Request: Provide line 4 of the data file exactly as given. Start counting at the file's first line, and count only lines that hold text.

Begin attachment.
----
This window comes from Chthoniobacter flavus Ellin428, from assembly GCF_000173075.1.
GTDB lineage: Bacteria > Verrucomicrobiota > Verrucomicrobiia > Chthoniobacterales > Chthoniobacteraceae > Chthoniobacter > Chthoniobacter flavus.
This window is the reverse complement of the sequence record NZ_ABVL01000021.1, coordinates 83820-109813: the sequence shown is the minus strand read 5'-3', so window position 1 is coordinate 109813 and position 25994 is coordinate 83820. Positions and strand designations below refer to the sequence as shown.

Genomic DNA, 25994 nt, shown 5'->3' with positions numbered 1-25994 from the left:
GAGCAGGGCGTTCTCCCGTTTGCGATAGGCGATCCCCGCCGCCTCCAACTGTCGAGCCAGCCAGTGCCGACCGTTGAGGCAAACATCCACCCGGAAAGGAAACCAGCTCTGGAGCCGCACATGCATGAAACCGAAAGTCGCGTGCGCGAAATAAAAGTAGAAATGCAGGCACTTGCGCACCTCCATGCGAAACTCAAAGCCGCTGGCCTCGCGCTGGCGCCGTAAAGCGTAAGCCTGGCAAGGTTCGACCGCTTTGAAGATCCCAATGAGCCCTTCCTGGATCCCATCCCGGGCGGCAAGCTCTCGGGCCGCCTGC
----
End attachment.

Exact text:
Genomic DNA, 25994 nt, shown 5'->3' with positions numbered 1-25994 from the left: